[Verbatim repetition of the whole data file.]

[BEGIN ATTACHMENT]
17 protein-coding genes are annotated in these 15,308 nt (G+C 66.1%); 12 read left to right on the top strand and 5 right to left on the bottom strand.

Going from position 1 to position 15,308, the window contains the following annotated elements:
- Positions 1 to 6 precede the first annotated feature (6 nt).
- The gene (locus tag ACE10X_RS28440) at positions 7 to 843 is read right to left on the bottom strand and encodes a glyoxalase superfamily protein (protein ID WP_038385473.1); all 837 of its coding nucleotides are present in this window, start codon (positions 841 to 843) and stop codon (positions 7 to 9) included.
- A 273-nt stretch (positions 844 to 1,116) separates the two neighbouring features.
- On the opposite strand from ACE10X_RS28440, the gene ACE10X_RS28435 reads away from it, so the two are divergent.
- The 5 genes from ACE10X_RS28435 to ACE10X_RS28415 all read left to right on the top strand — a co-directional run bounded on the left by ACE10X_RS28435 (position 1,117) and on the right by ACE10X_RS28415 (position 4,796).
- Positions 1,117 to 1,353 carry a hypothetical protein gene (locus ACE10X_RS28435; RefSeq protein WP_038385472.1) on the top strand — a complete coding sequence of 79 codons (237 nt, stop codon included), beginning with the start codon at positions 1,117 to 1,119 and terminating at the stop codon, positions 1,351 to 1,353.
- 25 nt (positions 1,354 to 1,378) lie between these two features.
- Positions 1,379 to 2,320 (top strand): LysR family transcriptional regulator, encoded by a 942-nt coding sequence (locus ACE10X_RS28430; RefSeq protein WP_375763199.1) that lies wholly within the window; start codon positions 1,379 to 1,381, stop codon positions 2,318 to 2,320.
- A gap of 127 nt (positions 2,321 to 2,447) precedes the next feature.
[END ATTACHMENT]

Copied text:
17 protein-coding genes are annotated in these 15,308 nt (G+C 66.1%); 12 read left to right on the top strand and 5 right to left on the bottom strand.

Going from position 1 to position 15,308, the window contains the following annotated elements:
- Positions 1 to 6 precede the first annotated feature (6 nt).
- The gene (locus tag ACE10X_RS28440) at positions 7 to 843 is read right to left on the bottom strand and encodes a glyoxalase superfamily protein (protein ID WP_038385473.1); all 837 of its coding nucleotides are present in this window, start codon (positions 841 to 843) and stop codon (positions 7 to 9) included.
- A 273-nt stretch (positions 844 to 1,116) separates the two neighbouring features.
- On the opposite strand from ACE10X_RS28440, the gene ACE10X_RS28435 reads away from it, so the two are divergent.
- The 5 genes from ACE10X_RS28435 to ACE10X_RS28415 all read left to right on the top strand — a co-directional run bounded on the left by ACE10X_RS28435 (position 1,117) and on the right by ACE10X_RS28415 (position 4,796).
- Positions 1,117 to 1,353 carry a hypothetical protein gene (locus ACE10X_RS28435; RefSeq protein WP_038385472.1) on the top strand — a complete coding sequence of 79 codons (237 nt, stop codon included), beginning with the start codon at positions 1,117 to 1,119 and terminating at the stop codon, positions 1,351 to 1,353.
- 25 nt (positions 1,354 to 1,378) lie between these two features.
- Positions 1,379 to 2,320 (top strand): LysR family transcriptional regulator, encoded by a 942-nt coding sequence (locus ACE10X_RS28430; RefSeq protein WP_375763199.1) that lies wholly within the window; start codon positions 1,379 to 1,381, stop codon positions 2,318 to 2,320.
- A gap of 127 nt (positions 2,321 to 2,447) precedes the next feature.